Lemon Almond Springerle

I am proud to announce that I was a part of the inaugural Great Food Blogger Cookie Swap. One of 625 participants. Each of us made and sent a dozen cookies to 3 people. In turn we received a dozen cookies from 3 other people. Participants hailed from multiple countries. That means there were about 22,500 cookies zipping around the world in the past few weeks.

The Great Food Blogger Cookie Swap 2011

For my part, I made lemon almond springerele. I got some new molds, and was eager to see how they worked. They were a lot finickier (is that a real word?) than the previous molds I had used. But the end result was totally worth the slight hassle. I also really wanted the lemon flavor to come through, so I tweaked the recipe a bit.

Swapped cookies: peanut butter toffee pretzel cookies from Emily of Life On Food, snickerdoodles from Chung-Ah of Damn Delicious, sunflower butter chocolate chip cookies from Michele the Food Librarian, cookeys from Michele.

The best part of the swap was getting to know new bloggers. Oh, and the excitement of opening a box of cookies! I got two boxes in one day, and the third came a few days later. My favorites were the peanut butter toffee pretzel cookies because I’m a sucker for anything with peanut butter. Thank you Chung-Ah, Emily, and Michele for all the wonderful cookies! And a HUGE “Thanks!” to Lindsay of Love and Olive Oil and Julie of The Little Kitchen for the huge task of organizing the swap. Can’t wait for next year!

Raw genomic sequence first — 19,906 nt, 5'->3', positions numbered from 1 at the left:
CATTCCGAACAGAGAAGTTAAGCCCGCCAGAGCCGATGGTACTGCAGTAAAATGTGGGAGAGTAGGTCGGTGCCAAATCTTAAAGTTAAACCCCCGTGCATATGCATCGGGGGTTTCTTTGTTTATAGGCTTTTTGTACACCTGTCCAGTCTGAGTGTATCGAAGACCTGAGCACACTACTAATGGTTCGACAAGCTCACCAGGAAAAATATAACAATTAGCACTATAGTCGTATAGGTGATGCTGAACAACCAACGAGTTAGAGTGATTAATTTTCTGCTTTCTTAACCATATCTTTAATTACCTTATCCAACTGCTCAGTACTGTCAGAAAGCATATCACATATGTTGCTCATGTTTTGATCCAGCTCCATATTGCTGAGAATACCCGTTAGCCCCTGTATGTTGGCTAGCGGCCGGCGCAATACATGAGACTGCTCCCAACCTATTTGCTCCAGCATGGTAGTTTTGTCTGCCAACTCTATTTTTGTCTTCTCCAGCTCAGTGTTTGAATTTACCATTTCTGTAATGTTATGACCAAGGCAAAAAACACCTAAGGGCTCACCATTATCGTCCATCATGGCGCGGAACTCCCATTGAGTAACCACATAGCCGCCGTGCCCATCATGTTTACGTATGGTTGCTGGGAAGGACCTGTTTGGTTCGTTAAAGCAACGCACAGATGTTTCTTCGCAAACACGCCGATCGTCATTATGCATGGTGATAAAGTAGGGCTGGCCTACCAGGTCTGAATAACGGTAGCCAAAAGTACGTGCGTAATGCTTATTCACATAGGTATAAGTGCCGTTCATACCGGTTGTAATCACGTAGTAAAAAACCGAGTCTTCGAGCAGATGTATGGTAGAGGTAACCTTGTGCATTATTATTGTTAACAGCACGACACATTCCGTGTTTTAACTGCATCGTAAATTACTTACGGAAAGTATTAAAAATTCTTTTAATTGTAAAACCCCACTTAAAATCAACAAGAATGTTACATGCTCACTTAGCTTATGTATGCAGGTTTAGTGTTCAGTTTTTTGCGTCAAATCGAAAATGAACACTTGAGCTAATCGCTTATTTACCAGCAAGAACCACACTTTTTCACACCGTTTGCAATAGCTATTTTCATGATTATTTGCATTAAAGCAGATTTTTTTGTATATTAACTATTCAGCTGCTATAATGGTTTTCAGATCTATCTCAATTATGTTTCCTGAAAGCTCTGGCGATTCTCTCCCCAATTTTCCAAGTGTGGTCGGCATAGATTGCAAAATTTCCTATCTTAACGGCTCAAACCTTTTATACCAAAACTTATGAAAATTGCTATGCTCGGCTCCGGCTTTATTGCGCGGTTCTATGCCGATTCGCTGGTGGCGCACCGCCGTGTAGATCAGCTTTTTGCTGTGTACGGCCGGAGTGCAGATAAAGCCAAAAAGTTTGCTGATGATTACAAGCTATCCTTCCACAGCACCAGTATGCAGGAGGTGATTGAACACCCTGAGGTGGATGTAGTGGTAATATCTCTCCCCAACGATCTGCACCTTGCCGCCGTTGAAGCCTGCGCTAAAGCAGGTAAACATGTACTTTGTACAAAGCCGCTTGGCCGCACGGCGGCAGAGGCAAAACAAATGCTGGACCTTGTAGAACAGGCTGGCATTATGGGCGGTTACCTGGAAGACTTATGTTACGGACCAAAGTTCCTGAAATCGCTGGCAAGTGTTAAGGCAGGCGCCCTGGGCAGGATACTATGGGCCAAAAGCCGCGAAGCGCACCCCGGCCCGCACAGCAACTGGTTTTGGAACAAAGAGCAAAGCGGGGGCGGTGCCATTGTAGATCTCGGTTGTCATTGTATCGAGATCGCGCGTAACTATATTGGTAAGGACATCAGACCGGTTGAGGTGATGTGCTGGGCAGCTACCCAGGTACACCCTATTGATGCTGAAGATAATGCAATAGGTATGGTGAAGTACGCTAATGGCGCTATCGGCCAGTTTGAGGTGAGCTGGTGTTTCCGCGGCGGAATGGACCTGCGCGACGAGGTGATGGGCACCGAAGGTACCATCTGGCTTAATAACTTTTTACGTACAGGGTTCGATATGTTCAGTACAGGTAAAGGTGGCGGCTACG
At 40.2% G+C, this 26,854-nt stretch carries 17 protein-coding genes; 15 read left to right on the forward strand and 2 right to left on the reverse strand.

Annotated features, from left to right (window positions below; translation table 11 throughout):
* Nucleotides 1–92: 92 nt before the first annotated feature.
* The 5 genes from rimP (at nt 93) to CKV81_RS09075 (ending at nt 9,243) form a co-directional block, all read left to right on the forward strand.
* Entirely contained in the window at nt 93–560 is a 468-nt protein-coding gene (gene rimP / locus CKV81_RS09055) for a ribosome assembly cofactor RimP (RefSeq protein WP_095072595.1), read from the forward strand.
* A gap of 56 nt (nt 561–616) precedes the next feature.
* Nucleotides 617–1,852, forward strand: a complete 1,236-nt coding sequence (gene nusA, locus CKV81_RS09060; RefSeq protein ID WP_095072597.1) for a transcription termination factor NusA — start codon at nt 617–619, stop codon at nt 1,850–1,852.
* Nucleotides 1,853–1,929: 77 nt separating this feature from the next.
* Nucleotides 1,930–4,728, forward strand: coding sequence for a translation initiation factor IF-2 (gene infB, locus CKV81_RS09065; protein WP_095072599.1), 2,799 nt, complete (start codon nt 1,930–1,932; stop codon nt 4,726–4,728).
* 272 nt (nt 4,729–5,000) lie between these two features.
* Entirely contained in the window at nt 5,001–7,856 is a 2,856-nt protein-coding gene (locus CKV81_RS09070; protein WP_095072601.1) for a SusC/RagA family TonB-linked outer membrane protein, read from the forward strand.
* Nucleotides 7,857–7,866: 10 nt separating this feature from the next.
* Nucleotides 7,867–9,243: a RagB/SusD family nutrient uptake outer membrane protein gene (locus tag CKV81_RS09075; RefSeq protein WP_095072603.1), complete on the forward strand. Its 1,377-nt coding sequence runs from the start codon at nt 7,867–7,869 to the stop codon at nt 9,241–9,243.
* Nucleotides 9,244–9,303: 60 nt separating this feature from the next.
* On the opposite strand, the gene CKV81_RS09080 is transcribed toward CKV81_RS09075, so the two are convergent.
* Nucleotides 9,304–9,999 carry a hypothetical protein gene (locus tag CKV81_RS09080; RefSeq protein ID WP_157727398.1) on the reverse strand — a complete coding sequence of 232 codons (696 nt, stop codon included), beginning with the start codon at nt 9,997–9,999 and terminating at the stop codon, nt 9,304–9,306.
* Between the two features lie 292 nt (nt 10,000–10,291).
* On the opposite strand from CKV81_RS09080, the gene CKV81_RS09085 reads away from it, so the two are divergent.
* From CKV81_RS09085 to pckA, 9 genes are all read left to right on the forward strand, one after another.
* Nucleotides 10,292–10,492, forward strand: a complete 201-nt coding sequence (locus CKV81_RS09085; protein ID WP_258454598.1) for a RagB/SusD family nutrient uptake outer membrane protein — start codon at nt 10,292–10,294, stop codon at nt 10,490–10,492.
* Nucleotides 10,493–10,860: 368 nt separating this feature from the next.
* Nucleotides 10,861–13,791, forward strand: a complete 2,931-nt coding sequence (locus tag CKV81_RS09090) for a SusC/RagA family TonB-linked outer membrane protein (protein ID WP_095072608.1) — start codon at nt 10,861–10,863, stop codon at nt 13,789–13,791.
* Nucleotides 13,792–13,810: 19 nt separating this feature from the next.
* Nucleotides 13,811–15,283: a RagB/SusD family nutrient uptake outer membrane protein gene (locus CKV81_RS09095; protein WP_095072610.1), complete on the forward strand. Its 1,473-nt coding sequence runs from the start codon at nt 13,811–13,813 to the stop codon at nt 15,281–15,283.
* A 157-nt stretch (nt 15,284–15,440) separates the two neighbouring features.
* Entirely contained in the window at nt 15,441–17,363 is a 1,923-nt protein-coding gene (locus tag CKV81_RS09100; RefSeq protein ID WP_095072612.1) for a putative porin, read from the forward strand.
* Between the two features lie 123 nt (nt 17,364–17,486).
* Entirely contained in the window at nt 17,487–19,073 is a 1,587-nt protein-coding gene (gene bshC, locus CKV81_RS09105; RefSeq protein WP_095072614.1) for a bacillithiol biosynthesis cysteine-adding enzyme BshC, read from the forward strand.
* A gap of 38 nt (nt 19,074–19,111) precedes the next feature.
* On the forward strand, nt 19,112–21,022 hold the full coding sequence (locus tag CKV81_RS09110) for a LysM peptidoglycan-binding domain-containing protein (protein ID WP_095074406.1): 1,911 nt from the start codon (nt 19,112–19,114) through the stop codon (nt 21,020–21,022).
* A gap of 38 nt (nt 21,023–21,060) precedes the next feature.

adapted from House On The Hill

Lemon Almond Springerle

Lemon Almond Springerle

This recipe makes a ton of cookies. I recommend making a half batch to start with.


1/2 tsp baker’s ammonia (Hartshorn)
2 Tbs milk
6 large eggs, room temperature
6 c powdered sugar
1/2 c unsalted butter, softened
1/2 tsp salt
1 ½ tsp of almond extract
1 tsp lemon oil
grated zest of 2 lemons
2 lb. box cake flour, sifted, plus more as needed


  1. Dissolve baker’s ammonia in milk and let sit for 30 minutes. Meanwhile, beat eggs till thick and lemon-colored (10-20 minutes). Slowly beat in the powdered sugar, then the softened butter. Add the hartshorn and milk, salt, almond extract and lemon oil, and lemon zest. Gradually beat in as much flour as you can with the mixer, then stir in the remainder of the 2 lbs. of flour to make a stiff dough. Turn onto a well-floured surface and roll out to a ½ ” thickness. If the dough keeps sticking to the rolling pin, knead a little more flour into it.
  2. Dust molds with some flour, making sure to get in all the crevices. Press molds into dough to imprint and cut out cookies. Repeat with remaining dough. Place cookies on a baking sheet lined with a single layer of parchment (DO NOT USE SILPAT MAT.) Let cookies dry for at least 4 hours and up to 24 hours.
  3. Bake on cookie sheets at 250° till barely golden on the bottom, about 10-15 minutes or more, depending on size and thickness of cookie.
  4. Store in airtight containers or in zipper bags in the freezer. They keep for weeks, and improve with age.